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Top Medical School Uses InGenius Gel Doc System
Product News

Top Medical School Uses InGenius Gel Doc System

Top Medical School Uses InGenius Gel Doc System
Product News

Top Medical School Uses InGenius Gel Doc System


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Syngene has announced that its InGenius gel imaging system is being used by scientists at the University of Glasgow to determine the types of microorganisms associated with Crohn's Disease and Coeliac Disease.

Researchers in the School of Medicine at the University of Glasgow are using a Syngene InGenius gel doc system to visualize microbial DNA stained with SYBR® Green on Temporal Temperature Gradient Electrophoresis polyacrylamide gels.

The information obtained is being used to determine which microflora are associated with Crohn's Disease and Coeliac Disease in children and could help to determine the most effective methods to treat and control these conditions.

Dr Konstantinos Gerasimidis, Lecturer in Clinical Nutrition at the School of Medicine, University of Glasgow commented: “We are looking for microbes in children suffering with digestive diseases and are trying to determine those most prevalent in their colonic samples. For that we use a variety of molecular microbiology techniques such as Temporal Temperature Gradient Electrophoresis Gels stained with SYBR Green Nucleic Acids Staining. We prefer to use SYBR Green for visualizing the DNA, rather than Ethidium bromide because it is significantly more sensitive and less toxic.”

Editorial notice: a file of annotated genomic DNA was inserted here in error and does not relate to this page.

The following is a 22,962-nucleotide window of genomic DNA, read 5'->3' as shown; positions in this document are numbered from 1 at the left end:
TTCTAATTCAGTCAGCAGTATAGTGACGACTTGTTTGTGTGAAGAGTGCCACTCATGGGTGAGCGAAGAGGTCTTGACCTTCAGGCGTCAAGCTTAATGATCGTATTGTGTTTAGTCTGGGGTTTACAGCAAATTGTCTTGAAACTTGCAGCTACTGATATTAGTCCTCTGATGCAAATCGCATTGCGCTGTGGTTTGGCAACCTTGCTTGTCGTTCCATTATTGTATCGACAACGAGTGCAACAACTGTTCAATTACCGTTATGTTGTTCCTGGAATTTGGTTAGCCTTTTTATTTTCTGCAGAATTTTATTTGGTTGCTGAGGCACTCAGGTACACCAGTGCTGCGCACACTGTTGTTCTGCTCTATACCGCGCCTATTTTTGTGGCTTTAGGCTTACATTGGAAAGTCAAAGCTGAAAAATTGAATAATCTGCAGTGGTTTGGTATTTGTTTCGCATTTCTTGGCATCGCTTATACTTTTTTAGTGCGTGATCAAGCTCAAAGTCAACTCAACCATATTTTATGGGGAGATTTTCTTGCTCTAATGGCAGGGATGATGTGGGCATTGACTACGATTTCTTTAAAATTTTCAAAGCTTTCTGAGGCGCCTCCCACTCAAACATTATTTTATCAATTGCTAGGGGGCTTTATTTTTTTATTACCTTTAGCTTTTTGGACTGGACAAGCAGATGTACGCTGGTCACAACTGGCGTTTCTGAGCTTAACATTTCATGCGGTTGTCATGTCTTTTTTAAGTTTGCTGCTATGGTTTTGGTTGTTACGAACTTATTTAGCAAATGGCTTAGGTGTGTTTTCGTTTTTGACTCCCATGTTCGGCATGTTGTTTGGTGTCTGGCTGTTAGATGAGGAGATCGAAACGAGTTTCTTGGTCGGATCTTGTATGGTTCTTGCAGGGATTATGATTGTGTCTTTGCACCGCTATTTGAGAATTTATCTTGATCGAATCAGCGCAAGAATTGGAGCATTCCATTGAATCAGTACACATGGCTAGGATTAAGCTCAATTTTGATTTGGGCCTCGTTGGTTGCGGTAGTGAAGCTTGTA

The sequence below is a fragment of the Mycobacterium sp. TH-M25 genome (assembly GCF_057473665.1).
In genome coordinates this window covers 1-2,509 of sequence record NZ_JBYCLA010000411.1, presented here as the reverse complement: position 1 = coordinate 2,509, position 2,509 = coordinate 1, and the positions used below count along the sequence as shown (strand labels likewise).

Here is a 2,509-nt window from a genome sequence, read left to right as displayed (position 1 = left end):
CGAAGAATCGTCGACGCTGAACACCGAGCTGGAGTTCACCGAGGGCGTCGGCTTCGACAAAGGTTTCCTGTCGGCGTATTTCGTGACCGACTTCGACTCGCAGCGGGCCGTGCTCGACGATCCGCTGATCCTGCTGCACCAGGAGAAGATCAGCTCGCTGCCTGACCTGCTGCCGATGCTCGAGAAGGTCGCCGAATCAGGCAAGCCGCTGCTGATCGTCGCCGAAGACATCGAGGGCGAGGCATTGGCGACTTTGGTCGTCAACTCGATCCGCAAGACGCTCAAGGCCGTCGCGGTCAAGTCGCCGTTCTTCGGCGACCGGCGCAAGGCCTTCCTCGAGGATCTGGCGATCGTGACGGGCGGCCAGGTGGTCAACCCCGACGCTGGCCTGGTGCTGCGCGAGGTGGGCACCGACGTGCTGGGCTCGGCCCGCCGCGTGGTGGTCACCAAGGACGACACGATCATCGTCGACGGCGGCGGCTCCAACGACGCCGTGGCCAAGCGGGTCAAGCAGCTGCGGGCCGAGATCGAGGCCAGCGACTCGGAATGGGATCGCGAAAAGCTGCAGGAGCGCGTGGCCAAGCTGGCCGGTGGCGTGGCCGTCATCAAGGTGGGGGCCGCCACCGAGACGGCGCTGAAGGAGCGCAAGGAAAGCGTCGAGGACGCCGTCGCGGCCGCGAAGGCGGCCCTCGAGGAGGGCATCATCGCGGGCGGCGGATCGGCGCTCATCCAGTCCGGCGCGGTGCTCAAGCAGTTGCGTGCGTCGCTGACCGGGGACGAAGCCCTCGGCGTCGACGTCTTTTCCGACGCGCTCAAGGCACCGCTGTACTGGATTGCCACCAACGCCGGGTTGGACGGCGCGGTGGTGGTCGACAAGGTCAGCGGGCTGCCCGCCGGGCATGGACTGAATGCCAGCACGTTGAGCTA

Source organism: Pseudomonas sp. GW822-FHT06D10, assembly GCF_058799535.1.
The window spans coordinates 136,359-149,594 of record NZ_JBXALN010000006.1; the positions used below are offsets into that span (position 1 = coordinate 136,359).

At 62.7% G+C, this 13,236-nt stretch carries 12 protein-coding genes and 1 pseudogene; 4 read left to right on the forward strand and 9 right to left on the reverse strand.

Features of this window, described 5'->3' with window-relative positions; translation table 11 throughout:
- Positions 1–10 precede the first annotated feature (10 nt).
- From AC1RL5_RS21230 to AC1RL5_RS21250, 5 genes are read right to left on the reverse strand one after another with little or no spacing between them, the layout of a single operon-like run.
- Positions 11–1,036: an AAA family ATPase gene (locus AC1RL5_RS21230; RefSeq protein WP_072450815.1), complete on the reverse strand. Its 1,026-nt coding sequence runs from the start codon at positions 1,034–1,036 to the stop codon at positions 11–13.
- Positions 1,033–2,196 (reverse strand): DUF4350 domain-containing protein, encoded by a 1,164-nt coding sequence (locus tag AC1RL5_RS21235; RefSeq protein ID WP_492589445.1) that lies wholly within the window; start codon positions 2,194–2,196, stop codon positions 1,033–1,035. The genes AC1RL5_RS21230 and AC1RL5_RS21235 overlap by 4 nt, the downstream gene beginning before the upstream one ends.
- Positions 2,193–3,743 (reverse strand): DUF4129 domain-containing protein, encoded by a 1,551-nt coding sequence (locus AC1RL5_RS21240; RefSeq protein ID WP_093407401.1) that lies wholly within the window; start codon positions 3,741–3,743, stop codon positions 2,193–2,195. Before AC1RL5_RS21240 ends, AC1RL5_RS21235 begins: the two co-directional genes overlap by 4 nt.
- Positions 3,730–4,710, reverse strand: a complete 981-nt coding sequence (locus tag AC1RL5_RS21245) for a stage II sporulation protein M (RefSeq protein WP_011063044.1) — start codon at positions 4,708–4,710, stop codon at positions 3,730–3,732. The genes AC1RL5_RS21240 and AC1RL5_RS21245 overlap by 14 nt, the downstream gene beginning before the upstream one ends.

Dr Gerasimidis continued: “We decided to upgrade our gel doc to an InGenius system because we have found it is more sensitive than other imagers we looked at in the same price range. We can easily visualize our DNA so we’re pleased we chose an InGenius.”

Laura Sullivan, Syngene’s Divisional Manager, concluded: “Establishing the potential causes of chronic digestive diseases is critical research and we are excited to hear that the InGenius is playing a part in this. The results researchers at University of Glasgow are obtaining, demonstrate to molecular biologists looking for an inexpensive system to safely and accurately image their DNA, that all they need is an InGenius.”

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